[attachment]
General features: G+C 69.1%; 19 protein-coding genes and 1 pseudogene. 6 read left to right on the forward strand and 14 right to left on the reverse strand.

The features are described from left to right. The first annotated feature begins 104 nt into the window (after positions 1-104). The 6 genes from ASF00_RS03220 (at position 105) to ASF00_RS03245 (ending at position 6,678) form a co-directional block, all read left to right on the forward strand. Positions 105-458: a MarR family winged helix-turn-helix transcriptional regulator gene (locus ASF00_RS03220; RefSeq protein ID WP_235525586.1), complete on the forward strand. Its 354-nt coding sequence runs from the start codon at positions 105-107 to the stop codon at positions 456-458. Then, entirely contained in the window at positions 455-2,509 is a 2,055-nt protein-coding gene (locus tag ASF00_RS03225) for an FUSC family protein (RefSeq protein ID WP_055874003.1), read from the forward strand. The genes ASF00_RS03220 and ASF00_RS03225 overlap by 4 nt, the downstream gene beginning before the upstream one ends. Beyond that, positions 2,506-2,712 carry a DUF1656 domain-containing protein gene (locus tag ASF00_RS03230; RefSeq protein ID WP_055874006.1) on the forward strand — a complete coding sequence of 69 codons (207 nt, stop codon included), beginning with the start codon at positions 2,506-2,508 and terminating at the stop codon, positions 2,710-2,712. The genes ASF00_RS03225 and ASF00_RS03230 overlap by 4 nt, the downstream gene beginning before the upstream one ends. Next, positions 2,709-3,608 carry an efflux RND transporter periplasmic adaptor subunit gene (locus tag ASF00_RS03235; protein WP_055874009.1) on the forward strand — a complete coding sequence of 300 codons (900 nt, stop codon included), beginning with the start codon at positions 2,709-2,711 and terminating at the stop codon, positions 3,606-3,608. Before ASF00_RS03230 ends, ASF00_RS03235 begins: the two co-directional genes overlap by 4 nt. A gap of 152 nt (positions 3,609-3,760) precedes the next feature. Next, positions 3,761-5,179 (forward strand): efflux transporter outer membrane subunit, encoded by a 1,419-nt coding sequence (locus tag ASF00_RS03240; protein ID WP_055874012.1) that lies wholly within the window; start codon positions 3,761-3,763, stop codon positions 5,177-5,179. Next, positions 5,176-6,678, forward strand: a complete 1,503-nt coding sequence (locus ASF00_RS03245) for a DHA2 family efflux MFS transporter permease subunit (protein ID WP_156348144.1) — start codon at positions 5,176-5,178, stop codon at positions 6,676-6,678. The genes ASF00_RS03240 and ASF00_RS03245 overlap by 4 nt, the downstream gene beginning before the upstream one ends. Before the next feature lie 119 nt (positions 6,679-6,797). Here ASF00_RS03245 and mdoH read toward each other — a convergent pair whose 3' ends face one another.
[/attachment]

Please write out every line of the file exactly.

General features: G+C 69.1%; 19 protein-coding genes and 1 pseudogene. 6 read left to right on the forward strand and 14 right to left on the reverse strand.

The features are described from left to right. The first annotated feature begins 104 nt into the window (after positions 1-104). The 6 genes from ASF00_RS03220 (at position 105) to ASF00_RS03245 (ending at position 6,678) form a co-directional block, all read left to right on the forward strand. Positions 105-458: a MarR family winged helix-turn-helix transcriptional regulator gene (locus ASF00_RS03220; RefSeq protein ID WP_235525586.1), complete on the forward strand. Its 354-nt coding sequence runs from the start codon at positions 105-107 to the stop codon at positions 456-458. Then, entirely contained in the window at positions 455-2,509 is a 2,055-nt protein-coding gene (locus tag ASF00_RS03225) for an FUSC family protein (RefSeq protein ID WP_055874003.1), read from the forward strand. The genes ASF00_RS03220 and ASF00_RS03225 overlap by 4 nt, the downstream gene beginning before the upstream one ends. Beyond that, positions 2,506-2,712 carry a DUF1656 domain-containing protein gene (locus tag ASF00_RS03230; RefSeq protein ID WP_055874006.1) on the forward strand — a complete coding sequence of 69 codons (207 nt, stop codon included), beginning with the start codon at positions 2,506-2,508 and terminating at the stop codon, positions 2,710-2,712. The genes ASF00_RS03225 and ASF00_RS03230 overlap by 4 nt, the downstream gene beginning before the upstream one ends. Next, positions 2,709-3,608 carry an efflux RND transporter periplasmic adaptor subunit gene (locus tag ASF00_RS03235; protein WP_055874009.1) on the forward strand — a complete coding sequence of 300 codons (900 nt, stop codon included), beginning with the start codon at positions 2,709-2,711 and terminating at the stop codon, positions 3,606-3,608. Before ASF00_RS03230 ends, ASF00_RS03235 begins: the two co-directional genes overlap by 4 nt. A gap of 152 nt (positions 3,609-3,760) precedes the next feature. Next, positions 3,761-5,179 (forward strand): efflux transporter outer membrane subunit, encoded by a 1,419-nt coding sequence (locus tag ASF00_RS03240; protein ID WP_055874012.1) that lies wholly within the window; start codon positions 3,761-3,763, stop codon positions 5,177-5,179. Next, positions 5,176-6,678, forward strand: a complete 1,503-nt coding sequence (locus ASF00_RS03245) for a DHA2 family efflux MFS transporter permease subunit (protein ID WP_156348144.1) — start codon at positions 5,176-5,178, stop codon at positions 6,676-6,678. The genes ASF00_RS03240 and ASF00_RS03245 overlap by 4 nt, the downstream gene beginning before the upstream one ends. Before the next feature lie 119 nt (positions 6,679-6,797). Here ASF00_RS03245 and mdoH read toward each other — a convergent pair whose 3' ends face one another.